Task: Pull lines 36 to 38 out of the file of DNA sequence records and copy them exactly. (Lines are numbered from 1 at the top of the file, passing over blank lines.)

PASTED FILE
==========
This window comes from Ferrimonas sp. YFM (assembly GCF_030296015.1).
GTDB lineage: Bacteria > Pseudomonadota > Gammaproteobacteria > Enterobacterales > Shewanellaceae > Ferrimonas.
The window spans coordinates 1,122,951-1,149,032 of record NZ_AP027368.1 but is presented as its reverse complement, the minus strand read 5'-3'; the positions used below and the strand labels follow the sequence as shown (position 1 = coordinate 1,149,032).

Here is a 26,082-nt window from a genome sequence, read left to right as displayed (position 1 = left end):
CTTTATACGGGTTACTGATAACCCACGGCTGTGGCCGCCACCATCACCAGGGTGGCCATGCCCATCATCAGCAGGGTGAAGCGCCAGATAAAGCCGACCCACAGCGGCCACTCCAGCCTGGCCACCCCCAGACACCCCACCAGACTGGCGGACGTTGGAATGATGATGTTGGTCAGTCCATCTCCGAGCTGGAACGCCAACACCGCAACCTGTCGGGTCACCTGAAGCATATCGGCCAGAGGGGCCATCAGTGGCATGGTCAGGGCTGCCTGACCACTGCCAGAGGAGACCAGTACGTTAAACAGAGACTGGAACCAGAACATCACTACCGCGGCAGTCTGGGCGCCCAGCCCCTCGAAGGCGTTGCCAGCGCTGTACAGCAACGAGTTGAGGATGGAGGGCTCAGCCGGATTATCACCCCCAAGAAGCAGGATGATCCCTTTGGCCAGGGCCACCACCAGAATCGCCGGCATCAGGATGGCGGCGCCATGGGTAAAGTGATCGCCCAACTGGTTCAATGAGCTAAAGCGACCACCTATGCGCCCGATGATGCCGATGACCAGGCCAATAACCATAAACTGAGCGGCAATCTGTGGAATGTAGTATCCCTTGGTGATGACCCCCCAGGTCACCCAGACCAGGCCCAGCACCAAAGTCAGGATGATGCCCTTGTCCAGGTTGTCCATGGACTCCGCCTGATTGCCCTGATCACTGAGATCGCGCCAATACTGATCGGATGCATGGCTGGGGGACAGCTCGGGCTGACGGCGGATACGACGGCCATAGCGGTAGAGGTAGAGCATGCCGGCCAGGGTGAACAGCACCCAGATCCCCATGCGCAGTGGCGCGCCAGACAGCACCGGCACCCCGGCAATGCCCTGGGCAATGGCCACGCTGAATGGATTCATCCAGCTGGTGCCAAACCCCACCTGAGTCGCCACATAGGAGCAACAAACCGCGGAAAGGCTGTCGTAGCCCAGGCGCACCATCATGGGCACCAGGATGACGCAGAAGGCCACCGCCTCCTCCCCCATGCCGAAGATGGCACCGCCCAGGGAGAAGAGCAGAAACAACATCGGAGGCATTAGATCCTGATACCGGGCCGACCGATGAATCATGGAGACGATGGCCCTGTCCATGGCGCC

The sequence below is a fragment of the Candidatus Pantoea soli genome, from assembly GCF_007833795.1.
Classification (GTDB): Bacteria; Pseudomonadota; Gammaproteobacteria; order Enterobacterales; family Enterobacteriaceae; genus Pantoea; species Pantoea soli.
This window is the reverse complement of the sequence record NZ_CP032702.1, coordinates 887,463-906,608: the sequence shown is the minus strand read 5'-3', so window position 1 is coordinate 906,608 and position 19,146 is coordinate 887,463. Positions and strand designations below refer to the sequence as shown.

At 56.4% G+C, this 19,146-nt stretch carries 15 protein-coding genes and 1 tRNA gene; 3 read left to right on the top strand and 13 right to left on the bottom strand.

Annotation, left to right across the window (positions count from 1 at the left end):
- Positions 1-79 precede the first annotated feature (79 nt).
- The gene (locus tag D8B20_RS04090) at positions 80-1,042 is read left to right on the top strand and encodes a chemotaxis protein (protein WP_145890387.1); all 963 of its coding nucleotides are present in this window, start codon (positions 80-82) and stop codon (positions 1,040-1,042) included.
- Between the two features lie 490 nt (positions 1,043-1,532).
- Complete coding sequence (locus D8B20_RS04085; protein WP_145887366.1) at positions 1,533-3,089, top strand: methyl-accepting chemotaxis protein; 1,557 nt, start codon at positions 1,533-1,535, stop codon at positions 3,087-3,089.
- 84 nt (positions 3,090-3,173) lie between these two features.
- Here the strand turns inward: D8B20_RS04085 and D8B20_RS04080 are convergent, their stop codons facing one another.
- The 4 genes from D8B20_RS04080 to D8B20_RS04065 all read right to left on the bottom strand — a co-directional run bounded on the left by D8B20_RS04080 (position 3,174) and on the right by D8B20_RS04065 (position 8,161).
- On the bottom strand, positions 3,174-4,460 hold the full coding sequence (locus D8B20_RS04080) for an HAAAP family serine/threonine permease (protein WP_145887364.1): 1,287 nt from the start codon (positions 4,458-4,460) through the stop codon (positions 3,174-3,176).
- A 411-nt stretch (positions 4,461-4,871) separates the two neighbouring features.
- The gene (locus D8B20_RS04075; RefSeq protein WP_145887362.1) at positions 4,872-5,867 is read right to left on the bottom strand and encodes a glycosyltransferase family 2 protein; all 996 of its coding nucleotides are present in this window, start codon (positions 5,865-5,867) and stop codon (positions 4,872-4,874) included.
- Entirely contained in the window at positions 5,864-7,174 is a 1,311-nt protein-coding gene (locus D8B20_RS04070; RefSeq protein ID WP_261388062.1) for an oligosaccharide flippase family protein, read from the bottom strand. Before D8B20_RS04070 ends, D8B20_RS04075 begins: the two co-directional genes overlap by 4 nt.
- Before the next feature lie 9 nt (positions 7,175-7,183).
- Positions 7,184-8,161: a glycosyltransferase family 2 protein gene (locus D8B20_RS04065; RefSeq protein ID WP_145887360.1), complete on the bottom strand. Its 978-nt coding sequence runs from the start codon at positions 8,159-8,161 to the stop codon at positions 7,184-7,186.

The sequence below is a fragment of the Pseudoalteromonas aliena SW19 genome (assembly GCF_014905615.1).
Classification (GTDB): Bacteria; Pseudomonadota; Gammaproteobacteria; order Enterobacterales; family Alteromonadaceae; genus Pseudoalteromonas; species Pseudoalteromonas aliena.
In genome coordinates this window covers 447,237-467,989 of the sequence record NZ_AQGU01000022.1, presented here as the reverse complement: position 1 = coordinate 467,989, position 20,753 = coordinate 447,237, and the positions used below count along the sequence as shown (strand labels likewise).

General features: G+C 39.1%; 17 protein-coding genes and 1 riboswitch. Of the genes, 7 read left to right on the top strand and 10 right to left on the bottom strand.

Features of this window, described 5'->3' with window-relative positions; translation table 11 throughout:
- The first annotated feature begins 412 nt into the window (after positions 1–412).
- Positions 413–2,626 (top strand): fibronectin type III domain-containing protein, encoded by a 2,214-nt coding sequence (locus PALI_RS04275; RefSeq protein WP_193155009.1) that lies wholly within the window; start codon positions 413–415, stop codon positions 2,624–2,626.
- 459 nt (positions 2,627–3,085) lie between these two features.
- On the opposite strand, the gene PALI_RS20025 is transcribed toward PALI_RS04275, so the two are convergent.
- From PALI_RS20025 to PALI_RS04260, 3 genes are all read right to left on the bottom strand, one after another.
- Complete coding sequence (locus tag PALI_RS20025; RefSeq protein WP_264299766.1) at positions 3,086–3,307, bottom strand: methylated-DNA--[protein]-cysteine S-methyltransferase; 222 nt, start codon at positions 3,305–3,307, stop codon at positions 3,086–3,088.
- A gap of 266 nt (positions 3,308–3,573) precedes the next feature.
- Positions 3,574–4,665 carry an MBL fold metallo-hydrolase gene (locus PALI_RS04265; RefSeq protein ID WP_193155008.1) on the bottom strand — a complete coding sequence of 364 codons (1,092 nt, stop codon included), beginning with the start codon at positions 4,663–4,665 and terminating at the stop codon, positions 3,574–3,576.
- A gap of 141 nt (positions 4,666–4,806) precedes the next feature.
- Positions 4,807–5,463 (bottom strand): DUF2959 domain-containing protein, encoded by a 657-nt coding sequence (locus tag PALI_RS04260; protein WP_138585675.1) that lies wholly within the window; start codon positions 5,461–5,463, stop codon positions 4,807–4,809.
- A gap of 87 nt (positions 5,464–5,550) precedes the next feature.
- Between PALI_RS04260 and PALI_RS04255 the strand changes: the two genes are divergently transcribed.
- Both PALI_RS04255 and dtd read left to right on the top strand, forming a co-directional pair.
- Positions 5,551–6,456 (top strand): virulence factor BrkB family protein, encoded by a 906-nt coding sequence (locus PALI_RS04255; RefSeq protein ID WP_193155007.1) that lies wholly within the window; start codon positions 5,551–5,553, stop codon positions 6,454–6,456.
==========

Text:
- Positions 3,574–4,665 carry an MBL fold metallo-hydrolase gene (locus PALI_RS04265; RefSeq protein ID WP_193155008.1) on the bottom strand — a complete coding sequence of 364 codons (1,092 nt, stop codon included), beginning with the start codon at positions 4,663–4,665 and terminating at the stop codon, positions 3,574–3,576.
- A gap of 141 nt (positions 4,666–4,806) precedes the next feature.
- Positions 4,807–5,463 (bottom strand): DUF2959 domain-containing protein, encoded by a 657-nt coding sequence (locus tag PALI_RS04260; protein WP_138585675.1) that lies wholly within the window; start codon positions 5,461–5,463, stop codon positions 4,807–4,809.